Back in July of 2015, OregonCatalyst asked a group of us to rank the Republican presidential candidates based on a) their likelihood of winning the Republican nomination and b) their likelihood of winning the general election. For those who want to wade back into history to check my abilities as a prognosticator, don’t bother, I was terrible. I had Gov. Jeb Bush (R-FL) and Gov. Scott Walker (R-WI) at the top and Donald Trump and Sen. Ted Cruz (R-TX) near the bottom. In my defense, it was a prediction of their likely success and not a preference as to who I thought would make a great president – the two are seldom the same. At the same time I prepared a list of four who I thought would make a great president – Carly Fiorina, Gov. John Kasich (R-OH), Sen. Marco Rubio (R-FL) and Gov. Walker. With the exception of Mr. Rubio who allowed himself to be suckered into channeling Don Rickles, the others remain eminently qualified to be a great president. (As Mr. Rubio descended into the ranks of those who assumed that the path to success was to eviscerate your opponents through personal attacks – the Clintons’ “politics of personal destruction” he lost his credibility. He also demonstrated that his sense of humor leans toward humiliation of others rather than self-deprecation – the former being a trait of President Barack Obama that disqualifies him as any type of leader.)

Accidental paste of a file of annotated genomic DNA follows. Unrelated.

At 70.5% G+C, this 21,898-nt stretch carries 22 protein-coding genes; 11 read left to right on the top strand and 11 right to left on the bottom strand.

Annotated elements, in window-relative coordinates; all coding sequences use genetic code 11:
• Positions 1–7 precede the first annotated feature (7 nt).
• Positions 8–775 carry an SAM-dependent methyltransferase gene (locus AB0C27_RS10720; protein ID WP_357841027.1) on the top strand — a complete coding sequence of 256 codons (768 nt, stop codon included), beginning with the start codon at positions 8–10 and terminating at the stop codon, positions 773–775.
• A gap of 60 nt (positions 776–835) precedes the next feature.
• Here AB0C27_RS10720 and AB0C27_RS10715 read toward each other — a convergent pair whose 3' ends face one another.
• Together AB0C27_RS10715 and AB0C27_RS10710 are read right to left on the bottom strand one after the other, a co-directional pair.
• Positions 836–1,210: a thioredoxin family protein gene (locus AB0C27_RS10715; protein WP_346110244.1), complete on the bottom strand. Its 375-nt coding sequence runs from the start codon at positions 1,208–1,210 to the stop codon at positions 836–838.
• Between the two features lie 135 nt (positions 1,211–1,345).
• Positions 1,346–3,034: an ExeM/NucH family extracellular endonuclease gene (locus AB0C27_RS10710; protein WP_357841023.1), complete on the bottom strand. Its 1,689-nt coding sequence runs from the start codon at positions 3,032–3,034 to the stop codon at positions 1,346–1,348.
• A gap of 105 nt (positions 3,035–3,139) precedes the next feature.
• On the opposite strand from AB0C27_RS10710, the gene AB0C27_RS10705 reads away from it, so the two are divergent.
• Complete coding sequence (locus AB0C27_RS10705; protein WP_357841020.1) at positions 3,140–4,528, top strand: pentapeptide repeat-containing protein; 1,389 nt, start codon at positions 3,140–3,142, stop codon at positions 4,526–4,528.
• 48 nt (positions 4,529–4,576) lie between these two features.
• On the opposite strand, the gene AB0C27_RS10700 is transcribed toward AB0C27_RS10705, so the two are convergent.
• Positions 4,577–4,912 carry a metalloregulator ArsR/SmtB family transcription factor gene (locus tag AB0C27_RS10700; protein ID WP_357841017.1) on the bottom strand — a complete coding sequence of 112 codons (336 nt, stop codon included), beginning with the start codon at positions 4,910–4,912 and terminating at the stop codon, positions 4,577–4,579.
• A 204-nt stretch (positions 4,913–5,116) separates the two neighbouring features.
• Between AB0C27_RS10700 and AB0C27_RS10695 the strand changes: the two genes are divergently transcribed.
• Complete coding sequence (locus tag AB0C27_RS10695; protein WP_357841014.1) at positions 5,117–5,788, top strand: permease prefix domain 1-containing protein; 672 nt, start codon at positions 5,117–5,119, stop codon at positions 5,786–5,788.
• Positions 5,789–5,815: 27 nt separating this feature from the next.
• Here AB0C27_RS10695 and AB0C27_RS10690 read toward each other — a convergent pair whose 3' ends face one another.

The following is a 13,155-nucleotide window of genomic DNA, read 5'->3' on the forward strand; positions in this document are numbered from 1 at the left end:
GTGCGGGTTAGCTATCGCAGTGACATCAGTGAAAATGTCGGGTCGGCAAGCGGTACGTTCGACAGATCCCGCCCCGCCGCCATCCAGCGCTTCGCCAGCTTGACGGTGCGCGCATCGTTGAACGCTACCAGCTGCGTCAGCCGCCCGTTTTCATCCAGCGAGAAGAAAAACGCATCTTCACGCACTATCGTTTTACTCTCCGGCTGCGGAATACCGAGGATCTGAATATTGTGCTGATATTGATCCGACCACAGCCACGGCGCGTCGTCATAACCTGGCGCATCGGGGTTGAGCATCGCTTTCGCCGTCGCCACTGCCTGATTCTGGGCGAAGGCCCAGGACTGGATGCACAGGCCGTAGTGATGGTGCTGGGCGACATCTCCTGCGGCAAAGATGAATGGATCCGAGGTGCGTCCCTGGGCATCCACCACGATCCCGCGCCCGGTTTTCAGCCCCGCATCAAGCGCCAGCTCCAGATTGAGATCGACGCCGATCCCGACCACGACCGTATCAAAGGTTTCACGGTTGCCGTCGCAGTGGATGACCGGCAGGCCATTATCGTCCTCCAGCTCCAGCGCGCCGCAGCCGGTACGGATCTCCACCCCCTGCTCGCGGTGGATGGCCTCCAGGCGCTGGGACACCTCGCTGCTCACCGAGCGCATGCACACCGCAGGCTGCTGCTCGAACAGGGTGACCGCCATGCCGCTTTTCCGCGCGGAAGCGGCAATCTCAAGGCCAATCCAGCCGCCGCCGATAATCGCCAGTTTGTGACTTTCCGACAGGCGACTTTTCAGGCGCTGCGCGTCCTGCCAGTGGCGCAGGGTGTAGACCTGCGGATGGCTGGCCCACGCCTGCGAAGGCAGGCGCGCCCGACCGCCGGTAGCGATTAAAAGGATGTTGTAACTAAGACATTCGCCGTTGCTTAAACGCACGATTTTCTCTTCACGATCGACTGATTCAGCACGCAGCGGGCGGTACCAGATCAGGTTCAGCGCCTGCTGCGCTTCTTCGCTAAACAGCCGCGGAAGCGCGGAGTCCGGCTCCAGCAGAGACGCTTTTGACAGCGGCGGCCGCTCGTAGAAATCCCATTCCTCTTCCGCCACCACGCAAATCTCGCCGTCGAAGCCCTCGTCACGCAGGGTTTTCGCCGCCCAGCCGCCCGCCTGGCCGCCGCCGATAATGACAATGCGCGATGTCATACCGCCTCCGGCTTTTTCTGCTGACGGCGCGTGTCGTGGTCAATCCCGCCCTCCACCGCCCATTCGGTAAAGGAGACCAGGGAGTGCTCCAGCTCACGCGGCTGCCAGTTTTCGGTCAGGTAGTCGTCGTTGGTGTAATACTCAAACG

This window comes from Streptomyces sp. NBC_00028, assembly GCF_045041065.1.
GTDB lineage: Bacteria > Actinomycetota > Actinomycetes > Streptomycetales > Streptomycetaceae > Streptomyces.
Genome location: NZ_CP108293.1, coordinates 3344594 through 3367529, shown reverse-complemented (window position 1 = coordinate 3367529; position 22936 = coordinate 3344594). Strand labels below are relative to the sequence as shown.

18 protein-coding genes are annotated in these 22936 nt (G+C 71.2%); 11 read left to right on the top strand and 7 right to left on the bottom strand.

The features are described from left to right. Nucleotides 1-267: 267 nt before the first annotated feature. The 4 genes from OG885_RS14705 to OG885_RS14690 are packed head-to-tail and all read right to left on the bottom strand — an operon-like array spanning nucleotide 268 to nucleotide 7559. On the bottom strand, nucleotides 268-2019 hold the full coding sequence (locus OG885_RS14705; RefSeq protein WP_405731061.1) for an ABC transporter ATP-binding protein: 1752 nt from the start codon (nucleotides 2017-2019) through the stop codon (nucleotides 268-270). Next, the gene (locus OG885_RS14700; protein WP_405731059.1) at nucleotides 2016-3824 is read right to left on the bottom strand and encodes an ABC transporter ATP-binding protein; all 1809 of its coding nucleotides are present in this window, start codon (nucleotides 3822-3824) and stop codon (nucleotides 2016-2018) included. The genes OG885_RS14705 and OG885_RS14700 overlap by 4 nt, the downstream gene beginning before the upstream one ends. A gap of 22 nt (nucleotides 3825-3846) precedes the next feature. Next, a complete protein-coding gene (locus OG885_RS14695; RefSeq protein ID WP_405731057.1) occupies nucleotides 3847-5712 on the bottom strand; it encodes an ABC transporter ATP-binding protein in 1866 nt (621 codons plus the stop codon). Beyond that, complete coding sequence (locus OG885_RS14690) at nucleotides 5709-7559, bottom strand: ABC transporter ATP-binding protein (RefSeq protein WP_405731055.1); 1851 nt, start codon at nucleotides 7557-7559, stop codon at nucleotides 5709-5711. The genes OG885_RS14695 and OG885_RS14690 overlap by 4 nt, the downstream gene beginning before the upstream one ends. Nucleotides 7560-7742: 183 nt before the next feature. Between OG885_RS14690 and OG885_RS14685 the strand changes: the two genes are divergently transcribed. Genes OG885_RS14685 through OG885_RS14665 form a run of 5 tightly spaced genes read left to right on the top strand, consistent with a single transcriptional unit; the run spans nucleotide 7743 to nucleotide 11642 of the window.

Which brings us to Mr. Kasich. He is the last man standing of my original four. At that time I wrote of Mr. Kasich:
“John Kasich – Extraordinarily accomplished, first as a member of Congress and then as Governor of Ohio. He has all the tools and temperament to be a great president.”
I should have added that Mr. Kasich has a quick wit – a “twinkle-in-the-eye” sort of self-deprecating sense of humor that causes first a smile, and then recognition that there is a lesson to be learned in the joke. It is a trait that reflects a genuineness of character rather than a contrivance (ala Hillary Clinton). He, like President Ronald Reagan, is a nice guy, but tough as nails when it comes to getting things done.